As an aside, one beef I have with Octavia is they don’t include very specific brewing instructions with their teas. If anyone has temperature/steep time recommendations for rooibos (red tea), please post. I never drink it and without guidance from Octavia I was just guessing. I used the generic 3.5 minutes at boiling water that they recommend, and had put 2 tsp in my cup.
Just a quick note cause I’m about to go to bed…
This tea, in my experience, works best with a long steep time— I did 5 minutes for the first steep and 6:30 for the second. Then it is deliciously fruity and berry-y. The white tea comes through in a big but not overpowering way, which is awesome because in most flavoured white teas that I’ve tried the tea flavour is totally overwhelmed by everything else going on. I drank it next to the windowsill reading A Walk in the Woods!
This used to be called Winter Mint. The dry leaf smells like after eights. Yum! You can see chock full of white chips and apple bits which I though was strange. The first sip was underwhelming, I was expecting a chocolate mint explosion but each sip thereafter proved to be a pleasant tea experience. The flavor is well balanced, chocolate and mint do not overpower each other. They are well blended due in part to the vanilla and the apple gives it another layer of complexity. The vanilla lends a smooth creaminess which tames the chocolate and mint notes. A demure chocolate mint tea.
Thanks for the sample, darby!
I started my day off with a lot of champagne things hahaha. I had this with breakfast and then a mimosa before Skyfall. That would have been a mimosa with Skyfall but those previews take forever. I love Cinebistro. I love James Bond.
I actually liked this a lot better cold. When it was hot I only tasted raspberry, but at least I could taste the hay-like notes of the white tea too, so it wasn’t too bad. And I do like raspberry, but it is raspberry champagne.
Cold, the champagne flavor comes out as well as the raspberry and also notes of honey. The raspberry tastes more tart and juicy, with a nice bubbly flavor to match.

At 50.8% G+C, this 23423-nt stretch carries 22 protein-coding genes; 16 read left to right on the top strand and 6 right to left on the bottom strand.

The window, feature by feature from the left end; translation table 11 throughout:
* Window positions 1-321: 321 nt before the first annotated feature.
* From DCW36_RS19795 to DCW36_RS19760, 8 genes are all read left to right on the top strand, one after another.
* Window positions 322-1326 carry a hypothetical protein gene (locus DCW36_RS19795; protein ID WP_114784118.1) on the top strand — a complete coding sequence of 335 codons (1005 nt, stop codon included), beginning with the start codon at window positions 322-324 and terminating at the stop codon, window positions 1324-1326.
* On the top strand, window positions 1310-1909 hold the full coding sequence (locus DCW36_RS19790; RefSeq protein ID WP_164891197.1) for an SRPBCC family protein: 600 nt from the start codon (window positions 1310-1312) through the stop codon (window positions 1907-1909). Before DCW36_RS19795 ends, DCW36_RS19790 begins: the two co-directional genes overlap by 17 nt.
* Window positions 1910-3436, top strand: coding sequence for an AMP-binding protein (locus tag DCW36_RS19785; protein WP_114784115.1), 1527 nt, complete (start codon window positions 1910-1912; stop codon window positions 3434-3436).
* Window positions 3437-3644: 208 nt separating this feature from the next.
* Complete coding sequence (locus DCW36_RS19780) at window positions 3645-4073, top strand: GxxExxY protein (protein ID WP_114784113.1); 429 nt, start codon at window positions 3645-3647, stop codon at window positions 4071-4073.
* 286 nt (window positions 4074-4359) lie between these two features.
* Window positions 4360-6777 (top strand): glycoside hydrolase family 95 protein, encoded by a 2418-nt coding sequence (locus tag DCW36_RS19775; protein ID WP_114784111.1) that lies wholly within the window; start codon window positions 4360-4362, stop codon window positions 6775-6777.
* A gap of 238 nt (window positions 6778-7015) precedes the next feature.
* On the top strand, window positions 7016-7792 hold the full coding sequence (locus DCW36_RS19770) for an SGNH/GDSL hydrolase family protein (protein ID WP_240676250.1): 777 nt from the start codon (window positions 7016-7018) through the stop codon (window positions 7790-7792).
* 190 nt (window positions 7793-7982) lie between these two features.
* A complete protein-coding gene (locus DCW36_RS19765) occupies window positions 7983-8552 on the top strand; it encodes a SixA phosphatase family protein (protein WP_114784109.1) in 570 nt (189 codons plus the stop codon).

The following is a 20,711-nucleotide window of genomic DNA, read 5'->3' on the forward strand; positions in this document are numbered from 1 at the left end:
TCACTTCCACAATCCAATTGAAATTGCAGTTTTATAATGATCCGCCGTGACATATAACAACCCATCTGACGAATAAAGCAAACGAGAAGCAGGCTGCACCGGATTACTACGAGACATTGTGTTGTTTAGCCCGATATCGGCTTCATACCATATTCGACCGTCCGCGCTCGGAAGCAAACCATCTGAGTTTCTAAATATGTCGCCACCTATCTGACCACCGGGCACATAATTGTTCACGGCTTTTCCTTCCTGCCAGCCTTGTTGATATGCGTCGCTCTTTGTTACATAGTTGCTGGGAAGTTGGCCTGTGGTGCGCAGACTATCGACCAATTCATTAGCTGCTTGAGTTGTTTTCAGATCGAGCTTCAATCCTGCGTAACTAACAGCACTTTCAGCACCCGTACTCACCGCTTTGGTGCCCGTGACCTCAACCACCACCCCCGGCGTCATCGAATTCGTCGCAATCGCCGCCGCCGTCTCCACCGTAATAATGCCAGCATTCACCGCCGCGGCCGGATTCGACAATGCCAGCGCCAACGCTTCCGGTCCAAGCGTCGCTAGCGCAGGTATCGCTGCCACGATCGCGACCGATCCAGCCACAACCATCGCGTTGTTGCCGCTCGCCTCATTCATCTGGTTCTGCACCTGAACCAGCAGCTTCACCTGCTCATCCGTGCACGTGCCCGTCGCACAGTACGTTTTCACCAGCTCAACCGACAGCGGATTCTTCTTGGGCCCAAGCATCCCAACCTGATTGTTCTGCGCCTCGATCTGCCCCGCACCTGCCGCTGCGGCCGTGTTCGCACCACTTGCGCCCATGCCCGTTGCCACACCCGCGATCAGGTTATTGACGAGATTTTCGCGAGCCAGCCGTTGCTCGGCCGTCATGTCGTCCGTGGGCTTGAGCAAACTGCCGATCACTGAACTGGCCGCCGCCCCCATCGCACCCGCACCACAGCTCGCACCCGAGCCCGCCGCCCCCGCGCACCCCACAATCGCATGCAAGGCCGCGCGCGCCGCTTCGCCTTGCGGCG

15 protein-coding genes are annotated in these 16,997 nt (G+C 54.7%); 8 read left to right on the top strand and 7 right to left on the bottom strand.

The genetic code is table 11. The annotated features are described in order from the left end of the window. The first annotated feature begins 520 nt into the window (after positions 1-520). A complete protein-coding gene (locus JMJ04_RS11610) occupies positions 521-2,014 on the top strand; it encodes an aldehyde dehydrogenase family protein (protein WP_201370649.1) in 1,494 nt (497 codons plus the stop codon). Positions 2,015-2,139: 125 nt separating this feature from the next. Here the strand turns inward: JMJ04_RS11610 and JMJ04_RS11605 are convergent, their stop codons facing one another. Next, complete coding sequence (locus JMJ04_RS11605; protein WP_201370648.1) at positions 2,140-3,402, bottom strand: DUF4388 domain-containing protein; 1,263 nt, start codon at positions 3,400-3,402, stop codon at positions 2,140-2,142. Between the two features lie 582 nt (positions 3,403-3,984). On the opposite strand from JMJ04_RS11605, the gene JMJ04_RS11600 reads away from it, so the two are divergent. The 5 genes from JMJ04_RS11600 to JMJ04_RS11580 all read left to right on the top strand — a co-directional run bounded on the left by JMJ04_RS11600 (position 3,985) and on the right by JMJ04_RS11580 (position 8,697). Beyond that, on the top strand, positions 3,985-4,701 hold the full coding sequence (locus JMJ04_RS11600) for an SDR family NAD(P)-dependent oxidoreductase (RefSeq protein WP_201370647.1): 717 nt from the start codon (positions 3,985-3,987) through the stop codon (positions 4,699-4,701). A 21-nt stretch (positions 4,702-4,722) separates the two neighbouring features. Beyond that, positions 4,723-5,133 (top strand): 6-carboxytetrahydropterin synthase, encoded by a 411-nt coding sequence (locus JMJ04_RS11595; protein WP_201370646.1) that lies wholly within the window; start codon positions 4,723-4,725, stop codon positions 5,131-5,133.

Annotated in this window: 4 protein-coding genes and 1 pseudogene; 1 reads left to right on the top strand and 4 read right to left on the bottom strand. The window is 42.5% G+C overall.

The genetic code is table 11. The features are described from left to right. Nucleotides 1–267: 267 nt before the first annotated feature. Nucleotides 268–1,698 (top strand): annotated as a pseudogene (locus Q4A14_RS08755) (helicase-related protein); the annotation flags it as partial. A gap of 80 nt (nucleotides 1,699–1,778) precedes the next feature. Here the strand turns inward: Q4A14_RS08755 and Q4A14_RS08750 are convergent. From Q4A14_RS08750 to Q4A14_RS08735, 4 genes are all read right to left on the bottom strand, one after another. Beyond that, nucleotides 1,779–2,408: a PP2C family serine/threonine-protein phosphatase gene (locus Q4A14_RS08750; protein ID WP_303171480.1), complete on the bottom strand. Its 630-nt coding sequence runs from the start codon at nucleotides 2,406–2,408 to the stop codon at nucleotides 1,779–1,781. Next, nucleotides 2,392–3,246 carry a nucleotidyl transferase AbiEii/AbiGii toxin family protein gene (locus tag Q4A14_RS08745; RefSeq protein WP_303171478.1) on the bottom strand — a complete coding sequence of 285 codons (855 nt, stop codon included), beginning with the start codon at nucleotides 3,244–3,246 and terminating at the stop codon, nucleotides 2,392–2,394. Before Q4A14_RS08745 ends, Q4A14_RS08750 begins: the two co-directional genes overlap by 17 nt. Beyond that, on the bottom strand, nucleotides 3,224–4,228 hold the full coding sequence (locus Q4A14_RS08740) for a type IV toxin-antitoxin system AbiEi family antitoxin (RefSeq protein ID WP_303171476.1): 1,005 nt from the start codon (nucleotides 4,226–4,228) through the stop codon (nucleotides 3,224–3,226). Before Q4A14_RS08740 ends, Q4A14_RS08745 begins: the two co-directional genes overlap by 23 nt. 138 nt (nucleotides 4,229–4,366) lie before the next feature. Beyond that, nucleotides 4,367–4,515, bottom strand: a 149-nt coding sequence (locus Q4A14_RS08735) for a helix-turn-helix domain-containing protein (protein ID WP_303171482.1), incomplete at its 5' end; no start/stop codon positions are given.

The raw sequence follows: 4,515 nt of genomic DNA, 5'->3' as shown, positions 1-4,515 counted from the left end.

The only thing I wish is I could find how exactly to steep it. I went with just 2 minutes because it’s not on their website at all. I guess they just assume everyone drinking their teas got it in original packaging and don’t swap for them. Then again from what I remember on the tin for French Breakfast, the instructions are very poor to begin with so in the end, it all worked out I guess.
I find it funny how many teas there are called French Breakfast, and they are all different.
And none of them remind me of the tea I drank in France!
I had this in my shopping list on here, and found it at Whole Foods Buckhead. They had a few others but none were other ones I wanted to try. They were even $1 less than online from Octavia, score!
I followed the directions on the tin: water off boiling, 3 1/2 minutes is a good average start. Kind of annoyed they don’t put anything exact, but it seems they just use the same one tin for all black teas they carry.
I’m not getting any caramel, just some vanilla. And like last night, this just isn’t that good of vanilla. Vanille des Îles is my benchmark vanilla, though it’s more of a bourbon vanilla taste, it still has all the nuances I expect from vanilla. And this is definitely missing that. It’s like comparing a homemade vanilla bean extract to imitation vanilla extract.